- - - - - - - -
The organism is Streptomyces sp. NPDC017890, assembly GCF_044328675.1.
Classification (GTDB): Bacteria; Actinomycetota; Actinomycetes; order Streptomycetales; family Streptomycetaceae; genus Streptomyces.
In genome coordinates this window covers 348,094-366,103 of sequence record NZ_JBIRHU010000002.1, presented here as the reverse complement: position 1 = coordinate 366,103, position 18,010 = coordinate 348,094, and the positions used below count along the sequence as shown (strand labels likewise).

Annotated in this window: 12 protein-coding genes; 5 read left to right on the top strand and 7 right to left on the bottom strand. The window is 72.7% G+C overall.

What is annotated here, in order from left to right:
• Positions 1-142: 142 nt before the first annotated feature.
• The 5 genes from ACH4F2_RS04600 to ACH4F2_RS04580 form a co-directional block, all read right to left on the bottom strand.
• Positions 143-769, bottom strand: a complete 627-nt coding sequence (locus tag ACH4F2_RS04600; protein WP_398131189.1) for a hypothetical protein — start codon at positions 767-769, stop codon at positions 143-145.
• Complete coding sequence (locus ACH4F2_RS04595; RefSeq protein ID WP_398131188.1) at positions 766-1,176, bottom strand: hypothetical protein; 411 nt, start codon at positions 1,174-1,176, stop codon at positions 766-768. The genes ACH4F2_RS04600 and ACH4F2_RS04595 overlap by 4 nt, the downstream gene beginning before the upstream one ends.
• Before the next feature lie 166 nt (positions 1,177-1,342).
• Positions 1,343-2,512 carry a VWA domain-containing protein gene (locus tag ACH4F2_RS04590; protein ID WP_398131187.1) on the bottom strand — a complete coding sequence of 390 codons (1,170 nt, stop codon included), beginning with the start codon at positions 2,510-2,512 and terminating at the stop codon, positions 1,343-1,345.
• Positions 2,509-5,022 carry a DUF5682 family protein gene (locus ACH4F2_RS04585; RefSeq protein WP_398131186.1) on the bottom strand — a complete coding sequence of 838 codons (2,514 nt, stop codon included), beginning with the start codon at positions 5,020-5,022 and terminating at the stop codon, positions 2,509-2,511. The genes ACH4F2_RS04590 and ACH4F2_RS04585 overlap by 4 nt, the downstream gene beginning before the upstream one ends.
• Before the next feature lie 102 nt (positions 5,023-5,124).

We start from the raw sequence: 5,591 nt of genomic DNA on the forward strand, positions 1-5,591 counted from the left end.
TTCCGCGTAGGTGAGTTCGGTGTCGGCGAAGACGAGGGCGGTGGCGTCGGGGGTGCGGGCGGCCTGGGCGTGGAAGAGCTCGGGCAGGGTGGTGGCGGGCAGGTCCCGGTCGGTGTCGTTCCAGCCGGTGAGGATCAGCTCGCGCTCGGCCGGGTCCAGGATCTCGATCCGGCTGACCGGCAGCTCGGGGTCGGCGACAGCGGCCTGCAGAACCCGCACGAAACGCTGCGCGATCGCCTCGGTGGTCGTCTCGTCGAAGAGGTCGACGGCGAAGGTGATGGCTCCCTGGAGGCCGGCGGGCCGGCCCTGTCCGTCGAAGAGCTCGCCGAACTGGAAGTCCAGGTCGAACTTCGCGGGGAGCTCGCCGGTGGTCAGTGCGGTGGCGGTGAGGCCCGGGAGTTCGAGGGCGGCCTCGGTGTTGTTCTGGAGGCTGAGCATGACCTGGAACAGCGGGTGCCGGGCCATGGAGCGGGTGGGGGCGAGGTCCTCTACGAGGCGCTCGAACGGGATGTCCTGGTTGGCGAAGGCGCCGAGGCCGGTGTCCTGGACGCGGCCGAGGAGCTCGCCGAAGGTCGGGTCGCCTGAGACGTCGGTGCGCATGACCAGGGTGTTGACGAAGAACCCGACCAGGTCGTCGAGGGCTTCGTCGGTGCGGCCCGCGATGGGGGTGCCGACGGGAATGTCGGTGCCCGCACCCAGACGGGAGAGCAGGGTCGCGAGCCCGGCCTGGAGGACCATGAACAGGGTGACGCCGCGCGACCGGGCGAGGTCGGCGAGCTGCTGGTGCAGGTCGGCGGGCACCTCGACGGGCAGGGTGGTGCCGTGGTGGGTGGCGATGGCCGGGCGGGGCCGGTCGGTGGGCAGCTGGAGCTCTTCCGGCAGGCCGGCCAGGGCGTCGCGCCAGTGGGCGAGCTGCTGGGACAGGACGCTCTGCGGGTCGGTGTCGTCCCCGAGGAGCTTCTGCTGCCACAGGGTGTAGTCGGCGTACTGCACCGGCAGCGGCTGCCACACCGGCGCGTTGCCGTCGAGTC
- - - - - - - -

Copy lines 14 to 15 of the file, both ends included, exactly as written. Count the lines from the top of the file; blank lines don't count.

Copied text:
We start from the raw sequence: 5,591 nt of genomic DNA on the forward strand, positions 1-5,591 counted from the left end.
TTCCGCGTAGGTGAGTTCGGTGTCGGCGAAGACGAGGGCGGTGGCGTCGGGGGTGCGGGCGGCCTGGGCGTGGAAGAGCTCGGGCAGGGTGGTGGCGGGCAGGTCCCGGTCGGTGTCGTTCCAGCCGGTGAGGATCAGCTCGCGCTCGGCCGGGTCCAGGATCTCGATCCGGCTGACCGGCAGCTCGGGGTCGGCGACAGCGGCCTGCAGAACCCGCACGAAACGCTGCGCGATCGCCTCGGTGGTCGTCTCGTCGAAGAGGTCGACGGCGAAGGTGATGGCTCCCTGGAGGCCGGCGGGCCGGCCCTGTCCGTCGAAGAGCTCGCCGAACTGGAAGTCCAGGTCGAACTTCGCGGGGAGCTCGCCGGTGGTCAGTGCGGTGGCGGTGAGGCCCGGGAGTTCGAGGGCGGCCTCGGTGTTGTTCTGGAGGCTGAGCATGACCTGGAACAGCGGGTGCCGGGCCATGGAGCGGGTGGGGGCGAGGTCCTCTACGAGGCGCTCGAACGGGATGTCCTGGTTGGCGAAGGCGCCGAGGCCGGTGTCCTGGACGCGGCCGAGGAGCTCGCCGAAGGTCGGGTCGCCTGAGACGTCGGTGCGCATGACCAGGGTGTTGACGAAGAACCCGACCAGGTCGTCGAGGGCTTCGTCGGTGCGGCCCGCGATGGGGGTGCCGACGGGAATGTCGGTGCCCGCACCCAGACGGGAGAGCAGGGTCGCGAGCCCGGCCTGGAGGACCATGAACAGGGTGACGCCGCGCGACCGGGCGAGGTCGGCGAGCTGCTGGTGCAGGTCGGCGGGCACCTCGACGGGCAGGGTGGTGCCGTGGTGGGTGGCGATGGCCGGGCGGGGCCGGTCGGTGGGCAGCTGGAGCTCTTCCGGCAGGCCGGCCAGGGCGTCGCGCCAGTGGGCGAGCTGCTGGGACAGGACGCTCTGCGGGTCGGTGTCGTCCCCGAGGAGCTTCTGCTGCCACAGGGTGTAGTCGGCGTACTGCACCGGCAGCGGCTGCCACACCGGCGCGTTGCCGTCGAGTC